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  • Open Access

Reproducibility of short axis slice locations in longitudinal cardiovascular magnetic resonance (CMR) studies

  • 2,
  • 2,
  • 1,
  • 3 and
  • 3, 1
Journal of Cardiovascular Magnetic Resonance201416 (Suppl 1) :P228

https://doi.org/10.1186/1532-429X-16-S1-P228

  • Published:

Keywords

  • Cardiovascular Magnetic Resonance
  • Primary Percutaneous Coronary Intervention
  • Short Axis Slice
  • Slice Location
  • Myocardial Ischemic Injury

Background

Longitudinal dynamic changes of myocardial ischemic injury determine left ventricular (LV) remodelling. Using conventional clinical cardiovascular magnetic resonance (CMR) imaging, the registration of short axis (SA) images for comparison of imaging findings at different time points is aided by the application of the same protocol to consistently identify the atrio-ventricular (AV) groove and SA planes. We hypothesise that, discrepancies in the selection of short and long axis planes lead to significant differences in location and angle between SA slices manually identified as corresponding in two studies of the same patient.

Methods

Six ST elevation myocardial infarction (STEMI) patients underwent 3T CMR at 24 hrs and 6 months post primary percutaneous coronary intervention (PPCI). The CMR protocol included functional steady state free precession (SSFP) imaging of long axis (LA) slices and contiguous short axis (SA) slices (8 mm thick with 2 mm gap) parallel to the AV groove with full LV coverage. A very experienced operator performed the scans. For each subject, 2D registration of a single selected LA slice, acquired at the two visits, was performed using a point-based approach. The corresponding 3D transformation in physical space was calculated using slice locations and angles in Dicom tags. Two SA slices from each visit, were selected in the mid-cavity area, considered through visual inspection to provide the best match between the studies. The calculated 3D transformation was then applied to the SA slice from the first visit. The alignment error between the SA slices was quantified in terms of their angular difference and offset (mm) and averaged over a manually selected region of interest (ROI) containing approximately the area of the heart.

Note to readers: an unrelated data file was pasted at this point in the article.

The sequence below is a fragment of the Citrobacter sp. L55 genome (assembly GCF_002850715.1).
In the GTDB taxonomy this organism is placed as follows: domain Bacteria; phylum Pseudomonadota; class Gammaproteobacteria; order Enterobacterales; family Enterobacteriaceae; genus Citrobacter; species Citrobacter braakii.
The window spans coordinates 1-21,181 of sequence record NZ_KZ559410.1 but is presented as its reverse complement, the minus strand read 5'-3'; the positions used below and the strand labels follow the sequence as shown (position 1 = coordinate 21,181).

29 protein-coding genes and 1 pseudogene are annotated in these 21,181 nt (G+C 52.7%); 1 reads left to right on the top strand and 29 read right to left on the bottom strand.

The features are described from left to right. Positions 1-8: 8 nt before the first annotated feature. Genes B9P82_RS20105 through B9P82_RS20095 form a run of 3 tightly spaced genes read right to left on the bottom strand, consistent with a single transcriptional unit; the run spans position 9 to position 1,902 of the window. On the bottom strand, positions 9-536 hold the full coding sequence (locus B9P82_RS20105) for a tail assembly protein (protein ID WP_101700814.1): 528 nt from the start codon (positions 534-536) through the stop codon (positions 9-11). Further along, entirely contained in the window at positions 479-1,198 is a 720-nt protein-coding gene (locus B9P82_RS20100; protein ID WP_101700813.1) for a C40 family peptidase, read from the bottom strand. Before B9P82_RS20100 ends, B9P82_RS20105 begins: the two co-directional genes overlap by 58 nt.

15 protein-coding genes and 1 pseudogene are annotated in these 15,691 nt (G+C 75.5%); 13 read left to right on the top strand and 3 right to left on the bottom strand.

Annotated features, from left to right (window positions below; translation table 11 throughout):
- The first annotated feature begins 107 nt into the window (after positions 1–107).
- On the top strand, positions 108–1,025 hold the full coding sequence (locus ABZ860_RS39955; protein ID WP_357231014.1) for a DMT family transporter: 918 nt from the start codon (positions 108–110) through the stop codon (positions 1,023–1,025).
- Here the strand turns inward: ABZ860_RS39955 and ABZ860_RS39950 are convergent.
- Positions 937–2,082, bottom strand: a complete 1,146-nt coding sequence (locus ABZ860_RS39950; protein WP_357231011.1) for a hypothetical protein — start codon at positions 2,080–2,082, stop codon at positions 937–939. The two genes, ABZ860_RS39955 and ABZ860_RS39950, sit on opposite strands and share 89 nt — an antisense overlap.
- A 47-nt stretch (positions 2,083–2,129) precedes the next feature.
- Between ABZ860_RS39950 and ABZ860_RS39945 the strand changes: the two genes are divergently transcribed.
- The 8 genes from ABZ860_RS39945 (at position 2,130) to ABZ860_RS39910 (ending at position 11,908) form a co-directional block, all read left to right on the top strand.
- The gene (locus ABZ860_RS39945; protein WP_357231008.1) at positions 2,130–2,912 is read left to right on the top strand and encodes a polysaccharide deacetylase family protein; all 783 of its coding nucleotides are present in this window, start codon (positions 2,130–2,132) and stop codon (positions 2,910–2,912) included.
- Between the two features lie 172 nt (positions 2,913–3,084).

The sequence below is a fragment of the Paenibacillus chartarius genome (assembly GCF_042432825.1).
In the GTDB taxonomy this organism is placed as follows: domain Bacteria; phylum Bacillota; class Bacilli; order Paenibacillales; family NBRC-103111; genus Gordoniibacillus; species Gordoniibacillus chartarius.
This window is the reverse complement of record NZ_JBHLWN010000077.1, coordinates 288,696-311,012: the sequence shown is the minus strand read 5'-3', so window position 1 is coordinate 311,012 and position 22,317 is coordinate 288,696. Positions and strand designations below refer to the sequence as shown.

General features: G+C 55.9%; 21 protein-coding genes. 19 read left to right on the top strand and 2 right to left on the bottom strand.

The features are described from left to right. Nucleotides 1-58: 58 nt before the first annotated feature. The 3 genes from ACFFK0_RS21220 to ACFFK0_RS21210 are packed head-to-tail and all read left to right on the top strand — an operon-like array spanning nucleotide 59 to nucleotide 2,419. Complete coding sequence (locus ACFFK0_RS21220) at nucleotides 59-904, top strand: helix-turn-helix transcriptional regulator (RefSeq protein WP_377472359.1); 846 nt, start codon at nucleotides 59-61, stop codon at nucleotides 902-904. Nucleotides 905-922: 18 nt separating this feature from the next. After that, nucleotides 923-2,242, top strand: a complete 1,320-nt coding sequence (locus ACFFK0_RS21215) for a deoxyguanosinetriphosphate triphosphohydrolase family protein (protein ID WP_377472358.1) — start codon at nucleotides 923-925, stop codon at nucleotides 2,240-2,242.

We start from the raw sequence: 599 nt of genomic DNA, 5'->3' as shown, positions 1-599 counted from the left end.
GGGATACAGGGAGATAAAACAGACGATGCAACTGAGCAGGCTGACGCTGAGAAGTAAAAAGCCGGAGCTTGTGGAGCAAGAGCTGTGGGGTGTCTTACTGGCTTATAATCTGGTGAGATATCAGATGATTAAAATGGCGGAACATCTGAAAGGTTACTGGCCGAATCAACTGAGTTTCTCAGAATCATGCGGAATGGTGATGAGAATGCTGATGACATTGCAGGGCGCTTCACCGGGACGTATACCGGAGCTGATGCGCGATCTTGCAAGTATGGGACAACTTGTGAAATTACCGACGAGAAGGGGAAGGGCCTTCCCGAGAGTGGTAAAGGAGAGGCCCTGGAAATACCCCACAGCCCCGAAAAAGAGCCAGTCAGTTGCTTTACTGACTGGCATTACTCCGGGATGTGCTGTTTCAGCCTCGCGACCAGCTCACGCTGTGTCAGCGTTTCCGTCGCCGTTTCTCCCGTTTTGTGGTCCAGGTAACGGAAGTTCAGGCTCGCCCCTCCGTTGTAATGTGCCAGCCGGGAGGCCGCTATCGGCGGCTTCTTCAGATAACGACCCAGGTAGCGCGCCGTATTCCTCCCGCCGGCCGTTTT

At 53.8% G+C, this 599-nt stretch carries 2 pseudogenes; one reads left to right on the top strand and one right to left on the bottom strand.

Results

In all patients, there was a substantial misalignment between the SA slices. The angular difference measured between the SA slices was 8.3 degrees ± 7.5 degrees (mean ± SD). The average offset for the heart ROI was 6.5 mm ± 6.5 mm, which is greater than half the inter-slice spacing of 10 mm. (Figure 1)
Figure 1
Figure 1

(A) and (B) show the corresponding LA slices from the two visits. White lines represent the intersection of the selected SA slices. In (C), the result of the co-registration of (A) and (B) is shown, with the two images occupying alternate squares in a checkerboard pattern (note that different colour maps have been used to facilitate diffentiation). (D) shows the SA slices after applying the co-registration above. The misalignment is represented by the vertical arrows.

Conclusions

Conventional manual registration of CMR images acquired at different time points, leads to significant misalignment. This may affect significantly the post-processing of in-plane changes of myocardial injury especially for lesions with irregular shapes or sizes similar to the calculated error values. Further investigations will be needed to quantify the clinical significance of these findings.

Funding

Oxford BIomedical Research Centre EPSRC Doctoral Training Award BBSRC and the British Heart Foundation.

Authors’ Affiliations

(1)
Department of Cardiovascular Medicine, University of Oxford Centre for Clinical Magnetic Resonance Research, Oxford, UK
(2)
Department of Engineering Science, Institute of Biomedical Engineering, Oxford, UK
(3)
Department of Cardiovascular Medicine, Acute Vascular Imaging Centre (AVIC), Oxford, UK

Copyright

© Kelly et al.; licensee BioMed Central Ltd. 2014

This article is published under license to BioMed Central Ltd. This is an Open Access article distributed under the terms of the Creative Commons Attribution License (http://creativecommons.org/licenses/by/2.0), which permits unrestricted use, distribution, and reproduction in any medium, provided the original work is properly cited. The Creative Commons Public Domain Dedication waiver (http://creativecommons.org/publicdomain/zero/1.0/) applies to the data made available in this article, unless otherwise stated.

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